Based upon these facts, one is left with a number of questions. First, is a model that predicts that clozapine is completely effective at blocking psychopathology or pathophysiology valid? Second, is the action of clozapine in any one model based upon one kind of manipulation really that provocative? And finally (and perhaps most importantly), is developing models that explain how clozapine works really in our best interest, or is it time to move beyond models that predict marginal gains from existing drugs, in order to look to targets flowing from the new valid genetic mechanisms that appear to hold the keys to the next generation of treatments for schizophrenia?
Amitai N, Semenova S, Markou A. Cognitive-disruptive effects of the psychotomimetic phencyclidine and attenuation by atypical antipsychotic medications in rats. Psychopharmacology (Berl). 2007 Sep;193(4):521-37. Abstract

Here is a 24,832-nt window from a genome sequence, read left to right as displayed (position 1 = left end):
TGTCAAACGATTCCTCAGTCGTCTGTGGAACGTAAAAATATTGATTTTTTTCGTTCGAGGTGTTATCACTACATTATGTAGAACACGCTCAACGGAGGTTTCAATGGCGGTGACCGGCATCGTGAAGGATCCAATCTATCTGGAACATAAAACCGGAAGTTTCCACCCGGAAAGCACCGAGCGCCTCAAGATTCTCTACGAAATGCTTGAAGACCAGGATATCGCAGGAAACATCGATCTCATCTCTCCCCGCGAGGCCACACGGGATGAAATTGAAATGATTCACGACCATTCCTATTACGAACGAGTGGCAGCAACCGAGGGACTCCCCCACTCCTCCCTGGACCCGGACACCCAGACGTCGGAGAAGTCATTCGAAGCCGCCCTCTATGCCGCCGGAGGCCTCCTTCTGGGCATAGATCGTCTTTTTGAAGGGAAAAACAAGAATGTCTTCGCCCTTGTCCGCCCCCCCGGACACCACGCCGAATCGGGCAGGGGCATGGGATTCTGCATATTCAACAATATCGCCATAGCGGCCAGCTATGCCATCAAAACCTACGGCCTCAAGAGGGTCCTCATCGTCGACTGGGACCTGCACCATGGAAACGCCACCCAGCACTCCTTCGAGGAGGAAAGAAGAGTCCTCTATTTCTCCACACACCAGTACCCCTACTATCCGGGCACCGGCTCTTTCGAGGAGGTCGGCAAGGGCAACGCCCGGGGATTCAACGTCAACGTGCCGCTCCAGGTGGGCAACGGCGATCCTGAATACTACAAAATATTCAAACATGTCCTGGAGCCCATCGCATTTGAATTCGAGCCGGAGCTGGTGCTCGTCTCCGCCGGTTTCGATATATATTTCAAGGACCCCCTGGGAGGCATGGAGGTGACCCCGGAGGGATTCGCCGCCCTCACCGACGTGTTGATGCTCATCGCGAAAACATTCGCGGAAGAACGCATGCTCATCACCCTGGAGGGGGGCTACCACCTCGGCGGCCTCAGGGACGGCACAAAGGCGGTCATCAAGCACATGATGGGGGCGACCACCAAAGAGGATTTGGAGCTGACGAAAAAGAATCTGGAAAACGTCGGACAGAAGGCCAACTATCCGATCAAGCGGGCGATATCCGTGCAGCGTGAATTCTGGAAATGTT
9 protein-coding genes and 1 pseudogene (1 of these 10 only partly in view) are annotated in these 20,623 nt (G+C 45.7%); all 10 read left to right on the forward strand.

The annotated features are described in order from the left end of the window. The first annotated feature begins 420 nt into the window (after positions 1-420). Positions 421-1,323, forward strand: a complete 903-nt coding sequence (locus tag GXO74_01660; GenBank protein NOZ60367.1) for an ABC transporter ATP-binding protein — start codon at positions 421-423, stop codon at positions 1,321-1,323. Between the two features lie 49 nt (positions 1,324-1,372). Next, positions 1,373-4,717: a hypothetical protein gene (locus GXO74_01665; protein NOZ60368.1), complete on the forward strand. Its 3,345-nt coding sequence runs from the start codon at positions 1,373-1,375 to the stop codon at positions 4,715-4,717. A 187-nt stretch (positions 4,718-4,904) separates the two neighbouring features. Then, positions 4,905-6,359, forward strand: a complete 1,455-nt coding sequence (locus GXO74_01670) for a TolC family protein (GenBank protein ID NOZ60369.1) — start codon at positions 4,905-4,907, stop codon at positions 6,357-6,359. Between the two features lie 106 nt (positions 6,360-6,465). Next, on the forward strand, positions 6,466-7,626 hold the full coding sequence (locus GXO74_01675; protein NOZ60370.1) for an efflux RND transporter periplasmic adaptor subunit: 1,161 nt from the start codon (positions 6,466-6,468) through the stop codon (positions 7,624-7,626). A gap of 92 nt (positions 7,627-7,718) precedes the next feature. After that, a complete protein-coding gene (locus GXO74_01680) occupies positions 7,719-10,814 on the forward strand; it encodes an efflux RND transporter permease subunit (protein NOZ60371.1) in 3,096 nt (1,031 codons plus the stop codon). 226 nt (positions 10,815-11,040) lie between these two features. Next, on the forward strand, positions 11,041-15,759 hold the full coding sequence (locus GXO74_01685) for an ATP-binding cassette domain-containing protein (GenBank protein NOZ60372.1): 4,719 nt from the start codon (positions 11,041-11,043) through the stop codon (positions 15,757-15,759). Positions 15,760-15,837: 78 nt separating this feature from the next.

Balla A, Sershen H, Serra M, Koneru R, Javitt DC. Subchronic continuous phencyclidine administration potentiates amphetamine-induced frontal cortex dopamine release. Neuropsychopharmacology. 2003 Jan;28(1):34-44. Abstract
Bilder RM, Goldman RS, Volavka J, Czobor P, Hoptman M, Sheitman B, Lindenmayer JP, Citrome L, McEvoy J, Kunz M, Chakos M, Cooper TB, Horowitz TL, Lieberman JA. Neurocognitive effects of clozapine, olanzapine, risperidone, and haloperidol in patients with chronic schizophrenia or schizoaffective disorder. Am J Psychiatry. 2002 Jun;159(6):1018-28. Abstract
Geyer MA, Krebs-Thomson K, Braff DL, Swerdlow NR. Pharmacological studies of prepulse inhibition models of sensorimotor gating deficits in schizophrenia: a decade in review. Psychopharmacology (Berl). 2001 Jul;156(2-3):117-54. Abstract
Goldberg TE, Weinberger DR. Effects of neuroleptic medications on the cognition of patients with schizophrenia: a review of recent studies. J Clin Psychiatry. 1996;57 Suppl 9:62-5. Abstract